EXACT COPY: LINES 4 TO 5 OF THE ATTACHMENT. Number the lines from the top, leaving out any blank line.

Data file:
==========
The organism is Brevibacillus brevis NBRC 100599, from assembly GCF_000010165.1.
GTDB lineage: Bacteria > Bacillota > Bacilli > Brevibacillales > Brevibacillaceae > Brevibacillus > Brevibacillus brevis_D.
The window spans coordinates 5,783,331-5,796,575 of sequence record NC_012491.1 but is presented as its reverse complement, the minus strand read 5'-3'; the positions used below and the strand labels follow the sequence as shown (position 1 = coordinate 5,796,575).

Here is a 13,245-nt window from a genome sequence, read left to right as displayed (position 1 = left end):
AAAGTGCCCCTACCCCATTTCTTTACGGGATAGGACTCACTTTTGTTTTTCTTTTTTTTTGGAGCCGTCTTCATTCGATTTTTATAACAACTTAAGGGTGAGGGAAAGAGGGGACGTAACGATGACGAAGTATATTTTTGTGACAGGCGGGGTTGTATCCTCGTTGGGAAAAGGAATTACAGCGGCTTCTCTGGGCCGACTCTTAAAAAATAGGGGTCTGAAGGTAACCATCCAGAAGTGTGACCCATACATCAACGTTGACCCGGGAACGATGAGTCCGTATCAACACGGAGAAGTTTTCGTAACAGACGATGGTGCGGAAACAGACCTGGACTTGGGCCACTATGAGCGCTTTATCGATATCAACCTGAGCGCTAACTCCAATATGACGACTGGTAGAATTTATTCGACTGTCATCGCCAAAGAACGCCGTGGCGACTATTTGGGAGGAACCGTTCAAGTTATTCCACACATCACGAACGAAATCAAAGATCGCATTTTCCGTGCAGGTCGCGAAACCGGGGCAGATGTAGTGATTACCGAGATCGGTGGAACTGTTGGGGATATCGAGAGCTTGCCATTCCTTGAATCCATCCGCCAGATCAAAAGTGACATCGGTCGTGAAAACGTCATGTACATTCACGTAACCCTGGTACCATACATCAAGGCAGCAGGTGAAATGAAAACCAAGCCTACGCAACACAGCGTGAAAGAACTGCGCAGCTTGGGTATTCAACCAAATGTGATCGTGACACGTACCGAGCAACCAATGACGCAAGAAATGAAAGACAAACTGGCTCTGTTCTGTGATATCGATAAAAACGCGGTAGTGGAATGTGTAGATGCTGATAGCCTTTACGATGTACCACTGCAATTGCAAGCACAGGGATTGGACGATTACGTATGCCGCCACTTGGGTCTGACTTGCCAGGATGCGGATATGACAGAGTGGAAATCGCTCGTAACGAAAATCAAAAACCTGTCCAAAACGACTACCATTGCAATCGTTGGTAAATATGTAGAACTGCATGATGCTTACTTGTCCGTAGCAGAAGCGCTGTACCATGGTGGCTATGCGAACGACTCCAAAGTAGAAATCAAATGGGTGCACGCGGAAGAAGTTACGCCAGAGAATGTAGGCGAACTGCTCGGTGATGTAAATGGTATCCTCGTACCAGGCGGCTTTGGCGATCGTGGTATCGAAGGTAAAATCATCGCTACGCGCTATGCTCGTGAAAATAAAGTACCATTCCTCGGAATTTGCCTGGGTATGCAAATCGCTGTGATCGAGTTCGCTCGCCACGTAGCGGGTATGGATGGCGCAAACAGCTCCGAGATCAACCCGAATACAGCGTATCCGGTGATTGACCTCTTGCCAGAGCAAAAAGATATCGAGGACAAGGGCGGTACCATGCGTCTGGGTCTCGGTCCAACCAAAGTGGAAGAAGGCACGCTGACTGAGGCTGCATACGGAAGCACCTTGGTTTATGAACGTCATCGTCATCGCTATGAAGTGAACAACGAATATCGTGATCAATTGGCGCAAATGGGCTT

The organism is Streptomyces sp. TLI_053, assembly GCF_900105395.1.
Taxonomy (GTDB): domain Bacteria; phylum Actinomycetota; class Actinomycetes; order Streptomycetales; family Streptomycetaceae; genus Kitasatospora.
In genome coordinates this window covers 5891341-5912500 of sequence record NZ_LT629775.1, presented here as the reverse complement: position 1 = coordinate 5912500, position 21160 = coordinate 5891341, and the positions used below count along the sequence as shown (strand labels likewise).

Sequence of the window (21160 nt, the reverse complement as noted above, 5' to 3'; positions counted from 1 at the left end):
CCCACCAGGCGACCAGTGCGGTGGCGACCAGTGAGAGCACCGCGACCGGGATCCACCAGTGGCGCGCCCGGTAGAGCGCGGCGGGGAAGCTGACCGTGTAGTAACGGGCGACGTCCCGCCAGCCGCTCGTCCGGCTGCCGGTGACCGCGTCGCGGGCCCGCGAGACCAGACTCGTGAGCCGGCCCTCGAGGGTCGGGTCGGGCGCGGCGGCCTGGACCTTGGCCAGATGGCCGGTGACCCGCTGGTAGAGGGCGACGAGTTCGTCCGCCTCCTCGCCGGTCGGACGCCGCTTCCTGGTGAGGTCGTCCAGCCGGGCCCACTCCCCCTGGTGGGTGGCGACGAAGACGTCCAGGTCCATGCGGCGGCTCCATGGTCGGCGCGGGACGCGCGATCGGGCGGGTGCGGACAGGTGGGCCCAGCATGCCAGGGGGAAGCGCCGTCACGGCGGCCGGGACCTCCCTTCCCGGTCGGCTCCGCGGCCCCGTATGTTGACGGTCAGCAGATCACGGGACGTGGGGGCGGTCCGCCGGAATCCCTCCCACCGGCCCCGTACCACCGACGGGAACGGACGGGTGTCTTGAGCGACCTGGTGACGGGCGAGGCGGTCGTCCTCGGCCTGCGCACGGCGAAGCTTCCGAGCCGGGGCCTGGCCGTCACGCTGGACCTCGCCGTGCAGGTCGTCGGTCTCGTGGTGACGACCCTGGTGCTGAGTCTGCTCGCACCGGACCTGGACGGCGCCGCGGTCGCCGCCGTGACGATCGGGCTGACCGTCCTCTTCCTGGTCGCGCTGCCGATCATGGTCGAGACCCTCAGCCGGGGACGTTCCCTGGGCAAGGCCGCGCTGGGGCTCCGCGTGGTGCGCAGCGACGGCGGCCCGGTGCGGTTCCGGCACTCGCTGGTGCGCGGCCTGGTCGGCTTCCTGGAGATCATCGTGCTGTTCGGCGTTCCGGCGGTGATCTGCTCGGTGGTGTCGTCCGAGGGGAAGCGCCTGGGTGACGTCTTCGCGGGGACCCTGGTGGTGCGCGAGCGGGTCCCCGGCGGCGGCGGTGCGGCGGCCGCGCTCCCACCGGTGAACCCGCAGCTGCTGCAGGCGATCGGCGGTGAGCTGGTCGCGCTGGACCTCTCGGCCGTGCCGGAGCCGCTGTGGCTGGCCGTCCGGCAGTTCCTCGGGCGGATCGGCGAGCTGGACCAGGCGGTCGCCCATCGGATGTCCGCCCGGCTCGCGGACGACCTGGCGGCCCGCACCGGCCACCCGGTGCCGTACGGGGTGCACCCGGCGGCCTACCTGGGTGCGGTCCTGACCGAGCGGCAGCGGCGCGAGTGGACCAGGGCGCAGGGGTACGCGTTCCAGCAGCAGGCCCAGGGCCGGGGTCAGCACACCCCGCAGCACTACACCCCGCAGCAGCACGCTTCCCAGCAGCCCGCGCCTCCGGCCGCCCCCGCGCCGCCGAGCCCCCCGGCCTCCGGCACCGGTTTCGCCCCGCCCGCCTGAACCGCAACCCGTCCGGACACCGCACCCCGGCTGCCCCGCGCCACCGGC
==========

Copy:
Here is a 13,245-nt window from a genome sequence, read left to right as displayed (position 1 = left end):
AAAGTGCCCCTACCCCATTTCTTTACGGGATAGGACTCACTTTTGTTTTTCTTTTTTTTTGGAGCCGTCTTCATTCGATTTTTATAACAACTTAAGGGTGAGGGAAAGAGGGGACGTAACGATGACGAAGTATATTTTTGTGACAGGCGGGGTTGTATCCTCGTTGGGAAAAGGAATTACAGCGGCTTCTCTGGGCCGACTCTTAAAAAATAGGGGTCTGAAGGTAACCATCCAGAAGTGTGACCCATACATCAACGTTGACCCGGGAACGATGAGTCCGTATCAACACGGAGAAGTTTTCGTAACAGACGATGGTGCGGAAACAGACCTGGACTTGGGCCACTATGAGCGCTTTATCGATATCAACCTGAGCGCTAACTCCAATATGACGACTGGTAGAATTTATTCGACTGTCATCGCCAAAGAACGCCGTGGCGACTATTTGGGAGGAACCGTTCAAGTTATTCCACACATCACGAACGAAATCAAAGATCGCATTTTCCGTGCAGGTCGCGAAACCGGGGCAGATGTAGTGATTACCGAGATCGGTGGAACTGTTGGGGATATCGAGAGCTTGCCATTCCTTGAATCCATCCGCCAGATCAAAAGTGACATCGGTCGTGAAAACGTCATGTACATTCACGTAACCCTGGTACCATACATCAAGGCAGCAGGTGAAATGAAAACCAAGCCTACGCAACACAGCGTGAAAGAACTGCGCAGCTTGGGTATTCAACCAAATGTGATCGTGACACGTACCGAGCAACCAATGACGCAAGAAATGAAAGACAAACTGGCTCTGTTCTGTGATATCGATAAAAACGCGGTAGTGGAATGTGTAGATGCTGATAGCCTTTACGATGTACCACTGCAATTGCAAGCACAGGGATTGGACGATTACGTATGCCGCCACTTGGGTCTGACTTGCCAGGATGCGGATATGACAGAGTGGAAATCGCTCGTAACGAAAATCAAAAACCTGTCCAAAACGACTACCATTGCAATCGTTGGTAAATATGTAGAACTGCATGATGCTTACTTGTCCGTAGCAGAAGCGCTGTACCATGGTGGCTATGCGAACGACTCCAAAGTAGAAATCAAATGGGTGCACGCGGAAGAAGTTACGCCAGAGAATGTAGGCGAACTGCTCGGTGATGTAAATGGTATCCTCGTACCAGGCGGCTTTGGCGATCGTGGTATCGAAGGTAAAATCATCGCTACGCGCTATGCTCGTGAAAATAAAGTACCATTCCTCGGAATTTGCCTGGGTATGCAAATCGCTGTGATCGAGTTCGCTCGCCACGTAGCGGGTATGGATGGCGCAAACAGCTCCGAGATCAACCCGAATACAGCGTATCCGGTGATTGACCTCTTGCCAGAGCAAAAAGATATCGAGGACAAGGGCGGTACCATGCGTCTGGGTCTCGGTCCAACCAAAGTGGAAGAAGGCACGCTGACTGAGGCTGCATACGGAAGCACCTTGGTTTATGAACGTCATCGTCATCGCTATGAAGTGAACAACGAATATCGTGATCAATTGGCGCAAATGGGCTT